It's about justice, not theology: Why the pro-life position can't be dismissed as religious doctrine
"Religious fundamentalists," warned U.S. Rep. Ilhan Omar, D-Minn., last month, "are currently trying to manipulate state laws in order to impose their beliefs on an entire society."
She was talking about efforts to legally protect human beings in utero from acts of lethal violence. Opposition to abortion, Omar and many other abortion defenders say, is a religious belief—and we should not enshrine religious beliefs in our laws.
Some people who say they "personally oppose" abortion—including politicians like Joe Biden, John Kerry, Tim Kaine, and the late Mario Cuomo—express the same view. "I'm prepared to accept as a matter of faith ... that at the moment of conception there's human life and being," said Biden in a 2015 interview, "but I'm not prepared to impose doctrine that I'm prepared to accept on the rest of [the country]."
This is a pretty big misunderstanding. The pro-life position is about justice, not religious doctrine. It's based on (1) the biological reality that human embryos and fetuses are members of the species Homo sapiens (does Biden call other scientific facts "a matter of faith"?) and (2) the principle that all human beings have human rights and deserve protection under the law.
Opposition to killing unborn children is no more inherently "religious" than opposition to killing anyone else. Just as people of any or no religious faith can recognize the injustice of killing teenagers, so too can people of any or no faith recognize the injustice of abortion. Indeed, as the organization Secular Pro-life observes, polls indicate that about 13 million Americans with no religious affiliation think abortion should be illegal in all or most cases.
Of course, a number of religious traditions affirm that abortion is wrong, but they also affirm that theft and child abuse are wrong. That doesn't make laws against stealing and abuse illegitimate. Many pro-life people hold religious convictions, and those convictions may influence or motivate their position on abortion. But that fact should not disqualify it from public consideration. After all, we typically don’t think that way about other issues.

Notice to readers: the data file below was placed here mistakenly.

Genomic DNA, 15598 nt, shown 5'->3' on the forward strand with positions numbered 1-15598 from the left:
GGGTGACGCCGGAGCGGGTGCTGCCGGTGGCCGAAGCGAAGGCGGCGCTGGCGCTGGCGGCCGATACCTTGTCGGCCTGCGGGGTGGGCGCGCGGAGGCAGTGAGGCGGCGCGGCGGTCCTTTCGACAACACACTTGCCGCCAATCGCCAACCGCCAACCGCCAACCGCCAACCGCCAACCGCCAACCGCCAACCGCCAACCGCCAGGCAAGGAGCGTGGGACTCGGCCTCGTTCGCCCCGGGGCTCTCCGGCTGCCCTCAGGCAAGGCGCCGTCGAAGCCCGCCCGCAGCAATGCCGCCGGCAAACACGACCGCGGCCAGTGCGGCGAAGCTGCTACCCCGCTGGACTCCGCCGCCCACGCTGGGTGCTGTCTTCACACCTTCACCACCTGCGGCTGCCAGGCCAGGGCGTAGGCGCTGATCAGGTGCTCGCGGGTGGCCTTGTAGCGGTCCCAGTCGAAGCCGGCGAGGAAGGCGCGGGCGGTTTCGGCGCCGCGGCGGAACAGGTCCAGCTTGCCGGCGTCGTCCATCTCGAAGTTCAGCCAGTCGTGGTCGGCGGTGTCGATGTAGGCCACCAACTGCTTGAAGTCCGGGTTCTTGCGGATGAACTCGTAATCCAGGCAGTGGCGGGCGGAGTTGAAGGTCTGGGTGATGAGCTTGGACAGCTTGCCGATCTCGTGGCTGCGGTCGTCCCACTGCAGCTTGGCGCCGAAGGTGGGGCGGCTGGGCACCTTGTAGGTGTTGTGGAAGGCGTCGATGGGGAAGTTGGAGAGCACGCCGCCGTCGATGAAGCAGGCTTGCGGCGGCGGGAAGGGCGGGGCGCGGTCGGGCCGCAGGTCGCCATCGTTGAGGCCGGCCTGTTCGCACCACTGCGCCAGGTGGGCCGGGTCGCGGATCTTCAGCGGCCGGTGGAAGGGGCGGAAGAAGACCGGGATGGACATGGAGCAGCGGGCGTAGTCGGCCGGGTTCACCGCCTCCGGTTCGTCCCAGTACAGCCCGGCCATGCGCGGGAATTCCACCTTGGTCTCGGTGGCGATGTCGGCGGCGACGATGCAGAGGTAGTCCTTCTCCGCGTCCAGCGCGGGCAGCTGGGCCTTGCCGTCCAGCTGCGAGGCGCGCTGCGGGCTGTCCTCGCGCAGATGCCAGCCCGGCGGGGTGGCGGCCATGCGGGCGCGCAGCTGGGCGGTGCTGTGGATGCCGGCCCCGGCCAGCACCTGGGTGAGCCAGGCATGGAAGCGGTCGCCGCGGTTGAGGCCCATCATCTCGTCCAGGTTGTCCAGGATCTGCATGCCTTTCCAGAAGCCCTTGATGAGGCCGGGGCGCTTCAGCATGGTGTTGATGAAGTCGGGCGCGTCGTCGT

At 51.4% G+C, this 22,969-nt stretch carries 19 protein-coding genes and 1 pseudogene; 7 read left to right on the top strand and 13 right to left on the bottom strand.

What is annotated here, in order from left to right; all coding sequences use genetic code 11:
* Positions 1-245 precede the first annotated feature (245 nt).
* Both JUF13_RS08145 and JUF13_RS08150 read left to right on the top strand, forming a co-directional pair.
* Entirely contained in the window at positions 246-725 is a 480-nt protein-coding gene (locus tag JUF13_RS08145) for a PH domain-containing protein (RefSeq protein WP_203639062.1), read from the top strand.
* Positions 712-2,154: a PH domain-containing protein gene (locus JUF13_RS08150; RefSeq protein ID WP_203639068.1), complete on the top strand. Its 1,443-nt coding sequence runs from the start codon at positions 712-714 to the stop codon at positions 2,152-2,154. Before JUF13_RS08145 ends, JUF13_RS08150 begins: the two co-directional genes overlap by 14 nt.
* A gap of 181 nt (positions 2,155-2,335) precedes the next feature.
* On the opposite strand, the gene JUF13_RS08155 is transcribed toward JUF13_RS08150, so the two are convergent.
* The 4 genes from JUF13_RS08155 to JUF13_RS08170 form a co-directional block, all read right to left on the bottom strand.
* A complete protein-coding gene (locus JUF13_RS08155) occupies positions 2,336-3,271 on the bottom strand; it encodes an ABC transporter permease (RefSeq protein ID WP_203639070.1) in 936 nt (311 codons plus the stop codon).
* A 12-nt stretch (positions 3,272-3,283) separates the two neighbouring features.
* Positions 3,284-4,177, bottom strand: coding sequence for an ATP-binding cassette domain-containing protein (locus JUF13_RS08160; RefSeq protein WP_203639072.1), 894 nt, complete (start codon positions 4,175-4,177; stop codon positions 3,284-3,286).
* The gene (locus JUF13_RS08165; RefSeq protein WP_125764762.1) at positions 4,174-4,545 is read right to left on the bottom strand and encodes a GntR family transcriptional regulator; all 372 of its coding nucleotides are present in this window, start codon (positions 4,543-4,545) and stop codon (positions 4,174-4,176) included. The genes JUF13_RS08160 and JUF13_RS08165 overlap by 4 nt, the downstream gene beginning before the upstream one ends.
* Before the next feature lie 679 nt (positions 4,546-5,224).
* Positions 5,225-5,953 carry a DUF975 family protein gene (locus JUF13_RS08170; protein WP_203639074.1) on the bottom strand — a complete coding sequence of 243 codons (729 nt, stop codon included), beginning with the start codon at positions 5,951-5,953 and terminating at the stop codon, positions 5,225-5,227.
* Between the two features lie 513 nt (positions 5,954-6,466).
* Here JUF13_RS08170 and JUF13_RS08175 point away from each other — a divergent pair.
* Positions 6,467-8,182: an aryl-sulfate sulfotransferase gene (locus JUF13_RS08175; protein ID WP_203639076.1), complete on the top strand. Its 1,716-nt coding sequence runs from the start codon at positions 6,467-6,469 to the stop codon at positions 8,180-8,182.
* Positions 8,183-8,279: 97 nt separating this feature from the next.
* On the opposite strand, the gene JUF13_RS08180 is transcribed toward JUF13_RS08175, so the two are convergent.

Religious faith inspired efforts to abolish slavery and secure civil rights. Religious faith moves many people to support public policies that alleviate poverty, protect the environment, and combat human trafficking. Even some abortion defenders—like U.S. House Speaker Nancy Pelosi and the Religious Coalition for Reproductive Choice—invoke religious beliefs to advocate for their position on abortion.
So why are pro-lifers held to a different standard? Why are their ideas ruled out of bounds? Religious pro-lifers should be free to propose their views just like everyone else. They should be free to argue, for example, that all human beings matter because they are made "in the image of God" (Gen. 1:27) and that we ought to "speak up for those who cannot speak for themselves" (Proverbs 31:8) and "rescue those being led away to death" (Proverbs 24:11).
This does not, as some claim, violate the "separation of church and state." It is not an "establishment of religion," which is prohibited by the First Amendment of the Constitution. Instituting an official state denomination or mandating religious practice might be an establishment of religion. That's not what pro-lifers want.
Pro-lifers want to protect people from being unjustly killed. If our laws should do anything, they should do that.
The abortion debate—contrary to the claims of Omar, Biden, and many others—isn't a theological dispute. It's a debate about the scope of human rights. Calling the pro-life position a religious belief is a convenient way to dismiss the case for inclusion without actually considering it.
Pro-lifers are not trying to create a theocracy. We're only trying to create a society that respects and protects everyone.
This article appears in the June 2019 issue of NRL News.